Let me start this off by saying that I’ve been riding the same cross bike for a long time. I’ve been using a Redline Conquest with a custom build for all of my cyclocross and road riding since 2009. A buddy asked me how many km’s I have on it and I have no idea, but it’s a lot.
At first I was a little sentimental about the bike and even asked myself if I really needed a new one (it worked flawlessly). But after Kettle Cross, the Canmore CX race and Cupcake Cross this weekend, I was happy to see the Harrow show up after my race on Saturday (all very rough races). The Cupcake Cross course was so bumpy I DNF’d when my back started to seize up. At this point I was thinking about bailing on the next day’s race, but 2 hot laps on the Harrow and I was coming out for sure.
I basically adjusted the seatpost, threw some pedals on, and hit the course. The guys at Redbike built the Harrow for me and, as always, everything was absolutely perfect. The first thing that I noticed was that the lateral and pedaling stiffness are considerable but the vertical compliance is outstanding. The engineers at Foundry didn’t just lay some sticky carbon fiber up in an open mold, this frame is dialed. With the addition of the whiskey through-axle 15mm fork, the bike goes exactly where you point it and holds a line until the tires don’t (might have happened a few times).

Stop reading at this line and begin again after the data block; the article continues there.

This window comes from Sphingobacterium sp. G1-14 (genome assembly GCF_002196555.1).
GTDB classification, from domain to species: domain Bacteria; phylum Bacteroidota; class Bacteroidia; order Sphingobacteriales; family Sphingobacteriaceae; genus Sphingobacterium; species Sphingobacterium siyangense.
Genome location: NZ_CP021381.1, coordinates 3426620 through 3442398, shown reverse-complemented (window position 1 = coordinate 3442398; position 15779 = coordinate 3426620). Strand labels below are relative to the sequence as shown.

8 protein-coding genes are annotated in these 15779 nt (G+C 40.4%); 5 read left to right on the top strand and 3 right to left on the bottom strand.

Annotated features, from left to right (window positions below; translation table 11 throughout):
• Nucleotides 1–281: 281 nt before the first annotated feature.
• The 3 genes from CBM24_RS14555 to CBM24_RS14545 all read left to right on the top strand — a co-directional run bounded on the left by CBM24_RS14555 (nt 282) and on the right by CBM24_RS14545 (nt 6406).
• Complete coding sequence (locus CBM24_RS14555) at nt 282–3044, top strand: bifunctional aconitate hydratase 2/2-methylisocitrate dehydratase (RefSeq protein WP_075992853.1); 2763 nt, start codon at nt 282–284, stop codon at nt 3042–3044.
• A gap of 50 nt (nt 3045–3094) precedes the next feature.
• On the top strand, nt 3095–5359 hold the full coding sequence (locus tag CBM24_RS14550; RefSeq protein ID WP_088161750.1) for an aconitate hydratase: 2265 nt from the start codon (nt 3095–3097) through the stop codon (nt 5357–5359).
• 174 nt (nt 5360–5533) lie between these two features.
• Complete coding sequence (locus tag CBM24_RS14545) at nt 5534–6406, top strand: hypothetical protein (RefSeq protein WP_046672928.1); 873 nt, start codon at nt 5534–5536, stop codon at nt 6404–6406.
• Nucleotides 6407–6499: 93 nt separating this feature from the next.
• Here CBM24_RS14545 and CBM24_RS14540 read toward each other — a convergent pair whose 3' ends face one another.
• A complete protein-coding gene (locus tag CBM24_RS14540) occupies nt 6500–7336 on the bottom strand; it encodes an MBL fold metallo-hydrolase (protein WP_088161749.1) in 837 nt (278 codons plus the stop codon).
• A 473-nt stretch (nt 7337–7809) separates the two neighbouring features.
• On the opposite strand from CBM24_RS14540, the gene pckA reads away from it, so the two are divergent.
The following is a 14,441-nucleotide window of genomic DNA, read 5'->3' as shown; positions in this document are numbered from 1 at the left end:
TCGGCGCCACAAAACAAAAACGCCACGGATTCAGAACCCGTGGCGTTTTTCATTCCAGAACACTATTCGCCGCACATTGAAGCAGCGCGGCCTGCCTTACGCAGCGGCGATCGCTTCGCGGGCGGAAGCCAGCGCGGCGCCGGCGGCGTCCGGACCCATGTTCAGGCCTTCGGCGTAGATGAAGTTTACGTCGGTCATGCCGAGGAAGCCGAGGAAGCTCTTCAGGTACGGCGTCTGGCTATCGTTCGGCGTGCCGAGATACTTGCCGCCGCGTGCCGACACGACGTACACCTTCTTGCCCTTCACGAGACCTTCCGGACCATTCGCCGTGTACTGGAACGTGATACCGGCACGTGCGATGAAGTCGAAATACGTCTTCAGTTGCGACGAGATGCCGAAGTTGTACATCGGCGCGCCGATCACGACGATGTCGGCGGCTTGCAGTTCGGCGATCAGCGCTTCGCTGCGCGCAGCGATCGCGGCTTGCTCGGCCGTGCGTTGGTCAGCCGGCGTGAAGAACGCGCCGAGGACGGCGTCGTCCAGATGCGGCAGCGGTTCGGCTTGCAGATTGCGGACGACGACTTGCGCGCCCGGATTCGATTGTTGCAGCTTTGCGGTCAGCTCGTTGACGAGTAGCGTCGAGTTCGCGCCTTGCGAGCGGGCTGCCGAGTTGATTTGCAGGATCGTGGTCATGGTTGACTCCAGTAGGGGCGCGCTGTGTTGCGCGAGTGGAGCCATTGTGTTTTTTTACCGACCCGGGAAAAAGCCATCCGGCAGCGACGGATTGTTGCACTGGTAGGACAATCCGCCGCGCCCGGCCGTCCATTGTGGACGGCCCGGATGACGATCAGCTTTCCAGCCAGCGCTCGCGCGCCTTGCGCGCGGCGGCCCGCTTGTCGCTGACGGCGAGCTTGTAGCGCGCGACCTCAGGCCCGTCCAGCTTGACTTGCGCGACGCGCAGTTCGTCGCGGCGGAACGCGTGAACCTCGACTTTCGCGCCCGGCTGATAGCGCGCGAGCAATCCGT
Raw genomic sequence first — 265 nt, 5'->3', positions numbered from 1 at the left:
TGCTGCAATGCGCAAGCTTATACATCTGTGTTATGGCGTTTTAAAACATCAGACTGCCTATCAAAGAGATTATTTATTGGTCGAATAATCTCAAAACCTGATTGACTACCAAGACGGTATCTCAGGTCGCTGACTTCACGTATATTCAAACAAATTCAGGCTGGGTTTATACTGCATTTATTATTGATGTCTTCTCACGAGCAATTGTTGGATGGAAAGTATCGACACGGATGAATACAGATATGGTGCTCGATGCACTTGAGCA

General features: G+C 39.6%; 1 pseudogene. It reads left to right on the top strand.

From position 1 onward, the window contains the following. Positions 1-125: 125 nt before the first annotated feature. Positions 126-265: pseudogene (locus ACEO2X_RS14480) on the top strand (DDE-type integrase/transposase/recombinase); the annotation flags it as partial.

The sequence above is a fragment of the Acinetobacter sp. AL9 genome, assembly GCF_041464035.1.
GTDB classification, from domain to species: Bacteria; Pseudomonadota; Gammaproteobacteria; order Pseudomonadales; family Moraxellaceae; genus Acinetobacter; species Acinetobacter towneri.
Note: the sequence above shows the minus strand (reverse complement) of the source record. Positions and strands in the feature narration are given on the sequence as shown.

I’ve never really ridden a cross, or road, bike with disc brakes but the Avid BB7’s with 140mm rotors were flawless after a little bedding in. I’m a big guy (195lb) and being able to single-finger brake from the hoods is something that I’ll now never give up (amazing on bumpy courses).
The drivetrain, being SRAM Red with FSA SL-K BB30 crank, performed flawlessly as expected from such high-end components with the Red shifting being noticeably crisper that SRAM Force. The FSA cranks are super stiff and the BB didn’t make a peep.
The wheels were one thing that I was originally unsure of; I’m pretty committed to my Stan’s rims with Michelin Mud 2 tires run tubeless. But the Velocity disc hubs with A23 rims felt laterally stiff but not harsh. The biggest eye opener for me were the Clement PDX tires. These things have some serious grip in dry grass and gravel and still feel fast on the straights. During the next day’s race I really tested the cornering traction and was very impressed.
So, after one very bumpy race, I’d say that I’m extremely happy with the Foundry Harrow. Weight is right around 18lb stock (for a 59) and everything works well together. I originally had plans to convert it to single ring and replace the rims with Stan’s Iron Cross right away. But after feeling how dialed the bike is I think I’m going to leave things stock and really get familiar.
Josh testing the limits of his new carbon steed on the Rodeo Grounds in Airdrie. (Photo: Masa Higuchi)